Some people worry about having a heart attack while exercising. Your risk is a bit higher during a workout than while resting. But inactive people are at a greater overall risk of heart problems than are regular exercises. In addition, you can minimize the risk by listening to your body and stopping when you feel pain or pressure anywhere from the neck to the navel, dizziness, an abnormal heart rhythm, or nausea.

Warm-up and cool-down. Before beginning any aerobic activity, you need to warm up. Prepare your muscles and raise your heart rate gradually by doing calisthenics and stretching for 5 to 15 minutes followed by several minutes of light aerobic activity like walking. After your workout, cool down by walking and stretching for at least 5 minutes.

Frequency and duration. You may have been told to do aerobic exercise for 20 to 30 minutes three times a week (60 to 90 minutes a week). But this is a minimum goal; aim for it at first, but, if possible, gradually increase to a total of 3 to 4 hours weekly (only 1/2 hour a day).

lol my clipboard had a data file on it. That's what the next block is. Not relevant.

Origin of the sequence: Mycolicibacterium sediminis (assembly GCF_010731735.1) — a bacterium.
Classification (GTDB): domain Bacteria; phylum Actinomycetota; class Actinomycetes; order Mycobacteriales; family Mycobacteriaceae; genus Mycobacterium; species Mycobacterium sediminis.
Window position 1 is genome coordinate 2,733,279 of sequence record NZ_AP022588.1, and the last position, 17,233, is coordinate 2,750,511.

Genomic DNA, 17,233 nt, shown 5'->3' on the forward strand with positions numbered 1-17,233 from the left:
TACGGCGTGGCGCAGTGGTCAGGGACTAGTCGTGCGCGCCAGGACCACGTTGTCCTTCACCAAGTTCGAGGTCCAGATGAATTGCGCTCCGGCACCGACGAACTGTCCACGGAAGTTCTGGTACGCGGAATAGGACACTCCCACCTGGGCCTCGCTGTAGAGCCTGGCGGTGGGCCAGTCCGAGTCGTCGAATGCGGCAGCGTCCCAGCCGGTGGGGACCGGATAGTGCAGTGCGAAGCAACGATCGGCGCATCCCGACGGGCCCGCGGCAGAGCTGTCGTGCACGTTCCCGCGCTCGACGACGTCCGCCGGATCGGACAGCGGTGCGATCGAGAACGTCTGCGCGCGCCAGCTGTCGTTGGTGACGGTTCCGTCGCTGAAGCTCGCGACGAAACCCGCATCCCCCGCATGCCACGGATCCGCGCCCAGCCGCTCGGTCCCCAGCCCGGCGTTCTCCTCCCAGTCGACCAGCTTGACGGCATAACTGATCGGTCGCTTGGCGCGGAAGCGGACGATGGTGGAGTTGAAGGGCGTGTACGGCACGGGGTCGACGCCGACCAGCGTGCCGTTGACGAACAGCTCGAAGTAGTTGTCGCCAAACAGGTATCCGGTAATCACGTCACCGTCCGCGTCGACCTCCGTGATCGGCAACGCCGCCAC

Intensity. Work out at a level that feels fairly light to somewhat hard. You may sweat and breathe hard, but should not gasp for breath.

If you know how to take your pulse, count it for 10 seconds and multiply by six to get your heart rate in beats per minute. To estimate your exercise heart rate, subtract your age from 220. Then multiply this figure by .70 (70%) and .85 (85%) to get your target range during exercise.

Individualized Workouts

Aerobic activity has little value if it's not done regularly (see "Sticking With It" below). To keep your program going, you need to choose an activity you enjoy. Better yet, pick several and alternate among them.

Walking. In terms of availability, cost, skill required, and enjoyment, it's hard to beat walking. Walking is an especially good exercise for those who have been inactive. Start with good walking shoes and whatever you can do at a pace that makes you pleasantly tired. Work up to 20 to 30 minutes a day, then go beyond that.

Running or jogging. By picking up the pace, you can burn more calories and get a better workout in less time. But because running or jogging involves more pounding on the legs, it also causes more injuries. To ensure safety, buy good running shoes, warm up, run on forgiving, smooth surfaces like a track or asphalt, and stop if you feel pain.

Biking. Bicycling does not involve the pounding of running, but accidents can happen. It, too, provides an excellent aerobic workout, and the risk of serious injury can be reduced greatly if you wear a helmet. Adjust the seat so your knees are slightly bent when the pedals are closest to the ground.